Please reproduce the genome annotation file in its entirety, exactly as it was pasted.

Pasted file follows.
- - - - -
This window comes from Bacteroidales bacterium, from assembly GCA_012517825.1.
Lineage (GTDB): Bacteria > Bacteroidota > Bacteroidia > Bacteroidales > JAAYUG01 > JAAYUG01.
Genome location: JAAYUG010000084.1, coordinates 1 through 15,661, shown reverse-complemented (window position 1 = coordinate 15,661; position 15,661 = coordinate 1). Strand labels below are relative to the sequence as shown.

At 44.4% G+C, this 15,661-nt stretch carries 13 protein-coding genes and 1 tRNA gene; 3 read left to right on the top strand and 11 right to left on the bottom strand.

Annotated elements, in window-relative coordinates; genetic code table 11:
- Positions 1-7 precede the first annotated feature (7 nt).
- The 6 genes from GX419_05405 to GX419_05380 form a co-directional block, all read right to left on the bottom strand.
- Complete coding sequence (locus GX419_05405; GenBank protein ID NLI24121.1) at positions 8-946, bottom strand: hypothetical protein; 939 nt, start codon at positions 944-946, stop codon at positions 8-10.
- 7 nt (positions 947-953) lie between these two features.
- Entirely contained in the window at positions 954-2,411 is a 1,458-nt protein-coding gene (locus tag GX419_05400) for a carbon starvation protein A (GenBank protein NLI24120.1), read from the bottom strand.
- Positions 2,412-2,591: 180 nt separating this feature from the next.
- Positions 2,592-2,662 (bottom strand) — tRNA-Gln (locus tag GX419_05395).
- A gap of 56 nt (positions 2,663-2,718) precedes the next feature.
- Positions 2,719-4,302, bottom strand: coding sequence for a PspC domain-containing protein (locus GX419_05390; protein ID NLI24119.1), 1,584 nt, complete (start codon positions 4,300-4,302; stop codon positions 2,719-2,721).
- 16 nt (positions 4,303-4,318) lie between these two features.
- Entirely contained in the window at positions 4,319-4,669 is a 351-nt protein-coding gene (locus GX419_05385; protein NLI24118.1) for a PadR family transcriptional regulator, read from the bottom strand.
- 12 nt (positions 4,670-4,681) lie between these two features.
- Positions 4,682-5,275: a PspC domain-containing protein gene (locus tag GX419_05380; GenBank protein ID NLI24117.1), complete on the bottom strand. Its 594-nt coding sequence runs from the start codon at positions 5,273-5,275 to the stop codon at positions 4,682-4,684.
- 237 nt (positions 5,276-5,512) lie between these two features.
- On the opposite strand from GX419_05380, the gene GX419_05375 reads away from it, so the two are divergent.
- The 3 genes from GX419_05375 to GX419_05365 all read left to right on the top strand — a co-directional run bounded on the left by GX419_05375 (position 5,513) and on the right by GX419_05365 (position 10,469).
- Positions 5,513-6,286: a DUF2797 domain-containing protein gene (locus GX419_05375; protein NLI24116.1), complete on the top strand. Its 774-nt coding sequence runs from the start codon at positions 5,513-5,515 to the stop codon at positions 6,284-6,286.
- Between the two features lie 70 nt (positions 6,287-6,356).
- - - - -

This window comes from Bacteroidales bacterium, from assembly GCA_012517825.1.
Lineage (GTDB): Bacteria > Bacteroidota > Bacteroidia > Bacteroidales > JAAYUG01 > JAAYUG01.
Genome location: JAAYUG010000084.1, coordinates 1 through 15,661, shown reverse-complemented (window position 1 = coordinate 15,661; position 15,661 = coordinate 1). Strand labels below are relative to the sequence as shown.

At 44.4% G+C, this 15,661-nt stretch carries 13 protein-coding genes and 1 tRNA gene; 3 read left to right on the top strand and 11 right to left on the bottom strand.

Annotated elements, in window-relative coordinates; genetic code table 11:
- Positions 1-7 precede the first annotated feature (7 nt).
- The 6 genes from GX419_05405 to GX419_05380 form a co-directional block, all read right to left on the bottom strand.
- Complete coding sequence (locus GX419_05405; GenBank protein ID NLI24121.1) at positions 8-946, bottom strand: hypothetical protein; 939 nt, start codon at positions 944-946, stop codon at positions 8-10.
- 7 nt (positions 947-953) lie between these two features.
- Entirely contained in the window at positions 954-2,411 is a 1,458-nt protein-coding gene (locus tag GX419_05400) for a carbon starvation protein A (GenBank protein NLI24120.1), read from the bottom strand.
- Positions 2,412-2,591: 180 nt separating this feature from the next.
- Positions 2,592-2,662 (bottom strand) — tRNA-Gln (locus tag GX419_05395).
- A gap of 56 nt (positions 2,663-2,718) precedes the next feature.
- Positions 2,719-4,302, bottom strand: coding sequence for a PspC domain-containing protein (locus GX419_05390; protein ID NLI24119.1), 1,584 nt, complete (start codon positions 4,300-4,302; stop codon positions 2,719-2,721).
- 16 nt (positions 4,303-4,318) lie between these two features.
- Entirely contained in the window at positions 4,319-4,669 is a 351-nt protein-coding gene (locus GX419_05385; protein NLI24118.1) for a PadR family transcriptional regulator, read from the bottom strand.
- 12 nt (positions 4,670-4,681) lie between these two features.
- Positions 4,682-5,275: a PspC domain-containing protein gene (locus tag GX419_05380; GenBank protein ID NLI24117.1), complete on the bottom strand. Its 594-nt coding sequence runs from the start codon at positions 5,273-5,275 to the stop codon at positions 4,682-4,684.
- 237 nt (positions 5,276-5,512) lie between these two features.
- On the opposite strand from GX419_05380, the gene GX419_05375 reads away from it, so the two are divergent.
- The 3 genes from GX419_05375 to GX419_05365 all read left to right on the top strand — a co-directional run bounded on the left by GX419_05375 (position 5,513) and on the right by GX419_05365 (position 10,469).
- Positions 5,513-6,286: a DUF2797 domain-containing protein gene (locus GX419_05375; protein NLI24116.1), complete on the top strand. Its 774-nt coding sequence runs from the start codon at positions 5,513-5,515 to the stop codon at positions 6,284-6,286.
- Between the two features lie 70 nt (positions 6,287-6,356).